Further, certain clarifications were provided under the FBT regime in respect of taxability of the benefit arising under ESOPs in case of employees who have worked in India and overseas. Similar clarifications should be provided under the perquisite taxation rules as there are still lots of areas which require clarification, especially in case of individuals whose residential status is non-resident/not ordinarily resident and who have worked overseas during the period of the ESOP.

By Vikas Vasal Executive Director, KPMG.

(Republished With Amendments)

More Under Income Tax


  1. Cathy says:

    As an executive of a US company, based in India, my husband has been given an amount of Esops (Non qualified Stock Option) and RSUs.
    The issue is for the Esops as it has been given – free. How are we going to be taxed?
    ex: $10/share – 1000 shares.
    If i understand well the taxable value for esop is the difference between the fair market value and the exercise price by the employee. But how does it work when we did not buy those shares? Thanks a lot.

  2. ramki says:

    I am a employee of a Belgium co and in 2011 co has given 1112 Warrants which is listed in belgium with a price of 5.6 Euro ,locking period 3 years as comoany acquired by another company in 2012, the company converted the warrants into shares in dec 2012 and paid diff price from belgium. is this taxable as short term or long term.

  3. Prem Thakur says:


    I am a employee of a french co and in 2008 co has given 1315 share which is listed in europe, free of cost ,vasting period till dec’10 I have exercise the option in June’11 and got 2276 shares and got the money in india from france.

    I have been deducted by 30% tax on that . can you pls guide?

    with best regards – Prem thakur

  4. VIVEK PAI says:

    This is a case of allotment of shares under ESOP guidelines by a listed company to an NRI employee. The following queries may please be addressed:

    1. The difference between the exercise price and the fair market price on date of allotment would be regarded as perquisites. Will this be taxable under the head salary. 2, If the NRI employees sells the shares in Indian market, what is the TDS/withholding tax impact on the Company which has alloted the shares, authorised dealer making the payment and the share broker who has contracted on the amount of short/long term capital gain that has incurred.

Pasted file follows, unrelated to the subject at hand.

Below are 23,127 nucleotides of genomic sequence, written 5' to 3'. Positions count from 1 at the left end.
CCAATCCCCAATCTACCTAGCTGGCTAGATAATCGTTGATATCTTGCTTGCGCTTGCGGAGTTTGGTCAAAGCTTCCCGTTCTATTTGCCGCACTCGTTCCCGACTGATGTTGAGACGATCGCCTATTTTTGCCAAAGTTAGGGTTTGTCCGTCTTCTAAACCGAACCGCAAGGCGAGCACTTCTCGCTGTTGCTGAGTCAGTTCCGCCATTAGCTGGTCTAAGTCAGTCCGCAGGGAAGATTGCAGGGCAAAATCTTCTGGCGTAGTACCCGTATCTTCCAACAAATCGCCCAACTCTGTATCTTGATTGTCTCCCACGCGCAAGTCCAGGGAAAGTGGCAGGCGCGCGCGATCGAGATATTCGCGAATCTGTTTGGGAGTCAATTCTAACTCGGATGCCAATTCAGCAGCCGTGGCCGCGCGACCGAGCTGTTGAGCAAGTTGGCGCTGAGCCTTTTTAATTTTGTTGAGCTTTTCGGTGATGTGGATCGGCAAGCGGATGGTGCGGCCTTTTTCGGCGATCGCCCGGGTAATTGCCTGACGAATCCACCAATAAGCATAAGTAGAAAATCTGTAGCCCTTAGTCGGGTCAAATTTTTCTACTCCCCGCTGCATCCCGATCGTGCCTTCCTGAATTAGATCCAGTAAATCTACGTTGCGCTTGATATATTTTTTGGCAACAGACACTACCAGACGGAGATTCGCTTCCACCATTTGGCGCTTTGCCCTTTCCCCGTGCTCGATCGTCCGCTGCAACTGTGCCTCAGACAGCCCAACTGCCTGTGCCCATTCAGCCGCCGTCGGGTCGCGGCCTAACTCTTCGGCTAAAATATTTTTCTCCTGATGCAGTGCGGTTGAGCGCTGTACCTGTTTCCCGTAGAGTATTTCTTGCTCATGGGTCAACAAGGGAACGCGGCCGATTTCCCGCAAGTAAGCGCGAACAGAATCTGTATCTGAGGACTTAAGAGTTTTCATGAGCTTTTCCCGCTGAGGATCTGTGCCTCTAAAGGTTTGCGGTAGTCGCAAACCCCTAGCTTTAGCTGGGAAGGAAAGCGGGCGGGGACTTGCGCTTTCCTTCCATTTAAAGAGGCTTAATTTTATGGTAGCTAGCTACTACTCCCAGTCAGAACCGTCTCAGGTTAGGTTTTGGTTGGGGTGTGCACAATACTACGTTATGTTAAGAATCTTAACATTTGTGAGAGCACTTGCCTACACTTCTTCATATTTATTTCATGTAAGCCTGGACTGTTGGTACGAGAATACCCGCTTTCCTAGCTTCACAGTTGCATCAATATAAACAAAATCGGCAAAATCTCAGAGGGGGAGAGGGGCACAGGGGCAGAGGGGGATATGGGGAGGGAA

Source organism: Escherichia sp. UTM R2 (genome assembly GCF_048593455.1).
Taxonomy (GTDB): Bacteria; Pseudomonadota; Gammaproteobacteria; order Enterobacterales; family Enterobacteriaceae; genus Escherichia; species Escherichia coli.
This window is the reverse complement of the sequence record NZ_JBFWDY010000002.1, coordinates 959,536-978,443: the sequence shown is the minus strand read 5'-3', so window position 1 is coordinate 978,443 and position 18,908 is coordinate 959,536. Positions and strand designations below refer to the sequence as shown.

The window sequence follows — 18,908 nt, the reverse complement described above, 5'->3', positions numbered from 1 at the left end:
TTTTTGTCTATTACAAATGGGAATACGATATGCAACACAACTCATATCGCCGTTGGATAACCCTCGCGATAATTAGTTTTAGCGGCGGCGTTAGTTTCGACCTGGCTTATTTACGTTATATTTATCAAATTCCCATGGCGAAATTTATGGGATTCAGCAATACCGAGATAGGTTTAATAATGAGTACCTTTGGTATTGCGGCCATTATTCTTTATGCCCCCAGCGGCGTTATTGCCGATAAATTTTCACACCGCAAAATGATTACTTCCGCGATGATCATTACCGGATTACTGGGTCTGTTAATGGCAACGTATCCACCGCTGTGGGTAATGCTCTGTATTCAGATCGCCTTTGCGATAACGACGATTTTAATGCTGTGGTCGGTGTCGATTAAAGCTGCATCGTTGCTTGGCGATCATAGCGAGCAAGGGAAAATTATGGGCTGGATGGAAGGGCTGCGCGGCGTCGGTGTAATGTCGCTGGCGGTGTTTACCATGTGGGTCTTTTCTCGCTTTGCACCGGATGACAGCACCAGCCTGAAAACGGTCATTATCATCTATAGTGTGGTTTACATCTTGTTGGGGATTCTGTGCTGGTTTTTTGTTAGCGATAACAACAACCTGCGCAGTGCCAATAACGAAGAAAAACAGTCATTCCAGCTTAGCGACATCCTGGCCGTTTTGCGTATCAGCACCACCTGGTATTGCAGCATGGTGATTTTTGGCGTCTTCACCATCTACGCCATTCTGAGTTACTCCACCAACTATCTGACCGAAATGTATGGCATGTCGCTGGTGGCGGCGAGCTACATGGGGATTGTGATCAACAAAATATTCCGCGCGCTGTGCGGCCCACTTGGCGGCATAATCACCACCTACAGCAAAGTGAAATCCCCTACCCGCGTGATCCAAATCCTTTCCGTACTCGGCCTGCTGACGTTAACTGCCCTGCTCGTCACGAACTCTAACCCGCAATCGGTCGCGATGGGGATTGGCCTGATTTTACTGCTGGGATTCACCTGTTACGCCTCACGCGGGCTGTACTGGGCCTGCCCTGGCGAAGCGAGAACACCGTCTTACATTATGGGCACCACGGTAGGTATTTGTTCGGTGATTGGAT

5. anthony says:

    IS Stock option perquisite and taxable?

    I want to clarify whether the below 2 points are correct or wrong?

    Stock Options value will displays in Form16 separately in this section [(b) Value of perquisites under section 17(2)]? Or it will include in Gross Salary?
    And also Stock Options value will Displays in Form12ba in the 16 columns. [Stock options (non-qualified options)]?

    My Question is where should show the Stock options value in Form16 and Form12ba?

  6. Aniket says:

    Thanks for the information. Just wanted to know what will be the liability for the employer (TDS) or the employee, incase the employee quits in between the ESOP scheme and there is bunch of un-vested, un-exercised options. Does the liability arise?


  7. Sivakumar says:

    The perquisite tax will be deducted & paid by the company based on Fair Market Value and the allotee can sell the same after crediting the ESOPs into his account. Immediately after allocating if he sells & the share price goes up he needs to pay short term capital gains tax. If he sold below the FMV, then how the diffence in Tax paid for the actually realized amont through the sale’s will be reimbursed with respect to loss. No answer

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June 2021